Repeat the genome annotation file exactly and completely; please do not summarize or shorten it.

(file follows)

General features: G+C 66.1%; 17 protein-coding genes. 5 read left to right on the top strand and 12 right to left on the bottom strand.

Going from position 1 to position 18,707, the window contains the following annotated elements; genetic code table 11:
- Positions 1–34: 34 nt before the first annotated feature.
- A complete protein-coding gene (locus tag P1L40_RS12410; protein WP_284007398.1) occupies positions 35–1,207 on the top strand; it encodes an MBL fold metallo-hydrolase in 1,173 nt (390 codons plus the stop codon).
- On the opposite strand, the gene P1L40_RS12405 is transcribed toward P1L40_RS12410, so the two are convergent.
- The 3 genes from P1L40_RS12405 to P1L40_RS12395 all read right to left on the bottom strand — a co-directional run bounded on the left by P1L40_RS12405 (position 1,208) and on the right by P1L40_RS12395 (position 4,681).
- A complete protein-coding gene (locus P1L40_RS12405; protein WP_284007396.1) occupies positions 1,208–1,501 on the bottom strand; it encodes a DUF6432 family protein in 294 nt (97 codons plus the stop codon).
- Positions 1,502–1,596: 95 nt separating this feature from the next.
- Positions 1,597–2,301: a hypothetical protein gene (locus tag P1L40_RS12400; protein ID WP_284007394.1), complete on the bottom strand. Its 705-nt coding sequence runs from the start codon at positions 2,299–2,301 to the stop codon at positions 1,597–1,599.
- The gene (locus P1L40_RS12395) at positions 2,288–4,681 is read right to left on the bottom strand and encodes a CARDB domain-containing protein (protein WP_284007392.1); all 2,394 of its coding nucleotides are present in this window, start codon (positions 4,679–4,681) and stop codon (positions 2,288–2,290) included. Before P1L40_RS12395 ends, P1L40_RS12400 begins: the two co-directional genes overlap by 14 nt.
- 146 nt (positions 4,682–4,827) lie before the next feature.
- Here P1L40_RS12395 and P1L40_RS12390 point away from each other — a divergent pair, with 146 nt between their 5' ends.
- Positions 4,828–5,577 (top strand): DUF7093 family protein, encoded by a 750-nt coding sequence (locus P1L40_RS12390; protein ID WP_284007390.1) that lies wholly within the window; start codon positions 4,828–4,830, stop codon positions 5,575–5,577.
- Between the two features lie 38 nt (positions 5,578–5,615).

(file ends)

General features: G+C 66.1%; 17 protein-coding genes. 5 read left to right on the top strand and 12 right to left on the bottom strand.

Going from position 1 to position 18,707, the window contains the following annotated elements; genetic code table 11:
- Positions 1–34: 34 nt before the first annotated feature.
- A complete protein-coding gene (locus tag P1L40_RS12410; protein WP_284007398.1) occupies positions 35–1,207 on the top strand; it encodes an MBL fold metallo-hydrolase in 1,173 nt (390 codons plus the stop codon).
- On the opposite strand, the gene P1L40_RS12405 is transcribed toward P1L40_RS12410, so the two are convergent.
- The 3 genes from P1L40_RS12405 to P1L40_RS12395 all read right to left on the bottom strand — a co-directional run bounded on the left by P1L40_RS12405 (position 1,208) and on the right by P1L40_RS12395 (position 4,681).
- A complete protein-coding gene (locus P1L40_RS12405; protein WP_284007396.1) occupies positions 1,208–1,501 on the bottom strand; it encodes a DUF6432 family protein in 294 nt (97 codons plus the stop codon).
- Positions 1,502–1,596: 95 nt separating this feature from the next.
- Positions 1,597–2,301: a hypothetical protein gene (locus tag P1L40_RS12400; protein ID WP_284007394.1), complete on the bottom strand. Its 705-nt coding sequence runs from the start codon at positions 2,299–2,301 to the stop codon at positions 1,597–1,599.
- The gene (locus P1L40_RS12395) at positions 2,288–4,681 is read right to left on the bottom strand and encodes a CARDB domain-containing protein (protein WP_284007392.1); all 2,394 of its coding nucleotides are present in this window, start codon (positions 4,679–4,681) and stop codon (positions 2,288–2,290) included. Before P1L40_RS12395 ends, P1L40_RS12400 begins: the two co-directional genes overlap by 14 nt.
- 146 nt (positions 4,682–4,827) lie before the next feature.
- Here P1L40_RS12395 and P1L40_RS12390 point away from each other — a divergent pair, with 146 nt between their 5' ends.
- Positions 4,828–5,577 (top strand): DUF7093 family protein, encoded by a 750-nt coding sequence (locus P1L40_RS12390; protein ID WP_284007390.1) that lies wholly within the window; start codon positions 4,828–4,830, stop codon positions 5,575–5,577.
- Between the two features lie 38 nt (positions 5,578–5,615).